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Recent events in the Philippines - the 1986 People Power Revolution, the ouster of President Marcos, the election of Corazon Aquino, and the coup of 1989 - are the backdrop of this new novel by a celebrated Filipina writer. She focuses on the experiences of the people in and beyond Gulod, a barrio that "has spread like a field sown by a blind hand" on the outskirts of Manila, on the fringes of power, in the tangled roots of dreams. The story is told through the conflicting lives and ambitions of disillusioned lawyer Benhur, the politician Osong for whom he works, Osong's wife Sally, the retired Col. Moscoso, and many others whose potent but fragile hopes are shaped and destroyed in a context of ceaseless revolutionary change. Linda Ty-Casper combines historical objectivity with convincing moral authority and provides readers with a remarkable sense of people and place, a leap of insight into what it is to live in the Philippines today at a critical juncture in the nation's history. Research in newspaper archives and interviews with participants in the revolution inform her narrative. The events are actual; her fictional characters are believable; her prose is sardonic, compassionate, and virtuosic.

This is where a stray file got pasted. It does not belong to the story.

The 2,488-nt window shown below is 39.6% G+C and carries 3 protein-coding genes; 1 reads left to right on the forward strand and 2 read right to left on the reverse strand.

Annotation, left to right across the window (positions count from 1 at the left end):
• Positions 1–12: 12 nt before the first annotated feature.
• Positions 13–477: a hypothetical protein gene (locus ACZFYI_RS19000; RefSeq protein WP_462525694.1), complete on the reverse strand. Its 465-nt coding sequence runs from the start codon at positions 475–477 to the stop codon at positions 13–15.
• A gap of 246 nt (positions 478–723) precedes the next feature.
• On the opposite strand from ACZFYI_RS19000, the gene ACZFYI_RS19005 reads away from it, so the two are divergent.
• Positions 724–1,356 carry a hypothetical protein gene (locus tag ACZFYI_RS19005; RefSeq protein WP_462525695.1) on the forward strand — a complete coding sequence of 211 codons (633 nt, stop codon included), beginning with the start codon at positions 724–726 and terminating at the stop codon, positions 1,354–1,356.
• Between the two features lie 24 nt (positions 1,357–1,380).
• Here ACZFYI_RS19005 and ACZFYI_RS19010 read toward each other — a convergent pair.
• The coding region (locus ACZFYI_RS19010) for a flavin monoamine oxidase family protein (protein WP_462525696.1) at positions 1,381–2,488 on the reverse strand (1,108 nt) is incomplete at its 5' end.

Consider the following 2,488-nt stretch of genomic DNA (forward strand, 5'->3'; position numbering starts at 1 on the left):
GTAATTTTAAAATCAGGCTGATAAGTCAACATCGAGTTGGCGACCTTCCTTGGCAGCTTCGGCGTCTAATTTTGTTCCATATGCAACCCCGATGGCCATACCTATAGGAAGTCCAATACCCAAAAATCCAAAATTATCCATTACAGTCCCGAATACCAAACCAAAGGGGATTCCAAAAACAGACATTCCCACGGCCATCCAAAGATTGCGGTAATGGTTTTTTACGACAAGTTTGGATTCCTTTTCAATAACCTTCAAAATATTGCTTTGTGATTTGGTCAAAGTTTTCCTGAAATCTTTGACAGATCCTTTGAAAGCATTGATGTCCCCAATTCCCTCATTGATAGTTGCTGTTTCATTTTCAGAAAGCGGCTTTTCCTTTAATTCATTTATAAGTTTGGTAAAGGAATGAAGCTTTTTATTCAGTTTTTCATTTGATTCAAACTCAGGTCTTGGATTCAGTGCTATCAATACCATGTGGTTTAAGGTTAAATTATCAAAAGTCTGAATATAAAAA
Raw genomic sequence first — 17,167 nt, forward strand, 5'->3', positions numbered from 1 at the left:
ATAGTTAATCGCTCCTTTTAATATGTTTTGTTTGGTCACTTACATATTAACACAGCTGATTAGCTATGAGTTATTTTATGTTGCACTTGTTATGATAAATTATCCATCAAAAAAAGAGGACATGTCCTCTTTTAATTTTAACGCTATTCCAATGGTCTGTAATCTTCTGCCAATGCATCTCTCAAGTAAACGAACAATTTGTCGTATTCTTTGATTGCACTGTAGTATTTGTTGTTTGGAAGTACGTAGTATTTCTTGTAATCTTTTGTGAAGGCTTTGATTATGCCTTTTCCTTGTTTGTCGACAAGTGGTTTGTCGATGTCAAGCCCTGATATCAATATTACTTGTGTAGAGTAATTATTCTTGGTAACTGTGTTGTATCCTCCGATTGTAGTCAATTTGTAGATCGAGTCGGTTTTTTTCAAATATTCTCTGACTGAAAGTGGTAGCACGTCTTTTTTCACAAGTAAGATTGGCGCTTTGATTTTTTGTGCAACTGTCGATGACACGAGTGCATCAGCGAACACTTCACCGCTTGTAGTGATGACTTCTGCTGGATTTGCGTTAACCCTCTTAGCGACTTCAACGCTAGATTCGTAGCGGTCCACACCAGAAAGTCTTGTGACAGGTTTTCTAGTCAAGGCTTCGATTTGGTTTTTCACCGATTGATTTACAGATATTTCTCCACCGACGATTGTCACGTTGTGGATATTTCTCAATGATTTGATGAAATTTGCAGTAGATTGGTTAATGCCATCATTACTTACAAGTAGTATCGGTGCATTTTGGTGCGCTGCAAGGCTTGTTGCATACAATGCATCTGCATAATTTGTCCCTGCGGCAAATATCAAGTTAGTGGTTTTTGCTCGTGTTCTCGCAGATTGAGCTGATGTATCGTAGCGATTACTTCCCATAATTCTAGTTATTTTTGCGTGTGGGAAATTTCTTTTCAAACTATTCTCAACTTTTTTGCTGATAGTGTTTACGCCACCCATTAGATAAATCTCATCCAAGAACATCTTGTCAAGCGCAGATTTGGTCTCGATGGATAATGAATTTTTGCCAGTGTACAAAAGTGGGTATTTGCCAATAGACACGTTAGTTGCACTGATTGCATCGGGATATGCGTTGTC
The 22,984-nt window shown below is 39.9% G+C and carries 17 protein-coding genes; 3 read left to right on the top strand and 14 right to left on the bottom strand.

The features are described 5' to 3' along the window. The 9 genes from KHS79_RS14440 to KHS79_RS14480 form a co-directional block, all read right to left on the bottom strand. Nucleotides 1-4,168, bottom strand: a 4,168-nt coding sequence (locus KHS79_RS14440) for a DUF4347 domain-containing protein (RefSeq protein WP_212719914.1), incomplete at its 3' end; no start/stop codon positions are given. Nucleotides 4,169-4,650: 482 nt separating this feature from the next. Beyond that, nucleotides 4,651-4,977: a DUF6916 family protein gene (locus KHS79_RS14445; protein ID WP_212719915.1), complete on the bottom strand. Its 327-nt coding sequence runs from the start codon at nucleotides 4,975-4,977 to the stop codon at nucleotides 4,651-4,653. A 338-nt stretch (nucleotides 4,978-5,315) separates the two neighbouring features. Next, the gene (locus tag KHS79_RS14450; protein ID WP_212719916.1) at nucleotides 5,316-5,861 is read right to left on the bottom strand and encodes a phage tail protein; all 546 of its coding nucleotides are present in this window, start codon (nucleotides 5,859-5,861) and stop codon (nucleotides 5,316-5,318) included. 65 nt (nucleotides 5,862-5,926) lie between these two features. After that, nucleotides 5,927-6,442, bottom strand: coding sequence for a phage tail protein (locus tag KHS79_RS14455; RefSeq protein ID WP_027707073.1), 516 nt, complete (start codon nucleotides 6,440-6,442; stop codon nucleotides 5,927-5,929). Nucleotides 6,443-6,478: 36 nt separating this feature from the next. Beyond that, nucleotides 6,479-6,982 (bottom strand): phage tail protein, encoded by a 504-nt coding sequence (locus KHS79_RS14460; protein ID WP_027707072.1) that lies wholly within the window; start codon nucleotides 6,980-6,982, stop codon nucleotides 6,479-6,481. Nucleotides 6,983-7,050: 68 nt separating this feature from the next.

University of Washington Press
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